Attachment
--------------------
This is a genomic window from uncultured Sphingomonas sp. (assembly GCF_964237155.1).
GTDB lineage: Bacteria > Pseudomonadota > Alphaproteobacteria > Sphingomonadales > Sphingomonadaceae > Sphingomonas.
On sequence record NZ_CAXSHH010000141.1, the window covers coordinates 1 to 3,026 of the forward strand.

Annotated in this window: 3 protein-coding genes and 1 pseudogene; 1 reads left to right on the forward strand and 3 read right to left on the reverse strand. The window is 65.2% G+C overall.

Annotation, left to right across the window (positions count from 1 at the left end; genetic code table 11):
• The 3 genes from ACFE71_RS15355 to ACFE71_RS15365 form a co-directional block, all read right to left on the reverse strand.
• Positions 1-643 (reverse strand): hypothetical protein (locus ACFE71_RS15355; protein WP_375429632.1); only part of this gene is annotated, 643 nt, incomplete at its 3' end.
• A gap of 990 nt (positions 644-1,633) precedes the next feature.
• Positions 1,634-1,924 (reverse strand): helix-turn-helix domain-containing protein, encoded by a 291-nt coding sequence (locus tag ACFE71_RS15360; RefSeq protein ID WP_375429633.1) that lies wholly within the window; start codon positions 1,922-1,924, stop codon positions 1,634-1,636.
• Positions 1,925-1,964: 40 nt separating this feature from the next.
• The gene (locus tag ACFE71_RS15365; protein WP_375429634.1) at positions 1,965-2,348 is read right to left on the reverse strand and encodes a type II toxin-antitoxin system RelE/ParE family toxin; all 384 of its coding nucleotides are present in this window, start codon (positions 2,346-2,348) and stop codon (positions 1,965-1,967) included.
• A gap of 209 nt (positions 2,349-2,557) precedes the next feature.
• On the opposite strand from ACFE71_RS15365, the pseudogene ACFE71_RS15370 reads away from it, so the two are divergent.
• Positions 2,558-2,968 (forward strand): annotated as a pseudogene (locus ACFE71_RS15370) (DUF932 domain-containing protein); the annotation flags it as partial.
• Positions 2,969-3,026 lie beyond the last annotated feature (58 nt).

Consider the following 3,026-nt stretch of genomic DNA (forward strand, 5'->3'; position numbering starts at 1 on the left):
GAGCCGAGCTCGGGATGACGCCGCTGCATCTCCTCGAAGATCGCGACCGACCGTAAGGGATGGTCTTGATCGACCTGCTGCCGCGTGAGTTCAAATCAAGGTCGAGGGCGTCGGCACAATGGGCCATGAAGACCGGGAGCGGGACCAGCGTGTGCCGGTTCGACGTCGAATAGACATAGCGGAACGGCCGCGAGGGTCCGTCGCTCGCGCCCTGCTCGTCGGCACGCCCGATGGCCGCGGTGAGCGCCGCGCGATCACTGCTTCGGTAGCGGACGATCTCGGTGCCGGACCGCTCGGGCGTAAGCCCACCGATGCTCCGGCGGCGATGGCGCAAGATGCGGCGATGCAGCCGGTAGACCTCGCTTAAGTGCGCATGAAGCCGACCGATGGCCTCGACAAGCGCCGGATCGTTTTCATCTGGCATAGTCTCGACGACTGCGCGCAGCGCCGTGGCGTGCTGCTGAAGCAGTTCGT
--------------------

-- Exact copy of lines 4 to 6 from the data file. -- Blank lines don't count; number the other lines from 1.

Annotated in this window: 3 protein-coding genes and 1 pseudogene; 1 reads left to right on the forward strand and 3 read right to left on the reverse strand. The window is 65.2% G+C overall.

Annotation, left to right across the window (positions count from 1 at the left end; genetic code table 11):
• The 3 genes from ACFE71_RS15355 to ACFE71_RS15365 form a co-directional block, all read right to left on the reverse strand.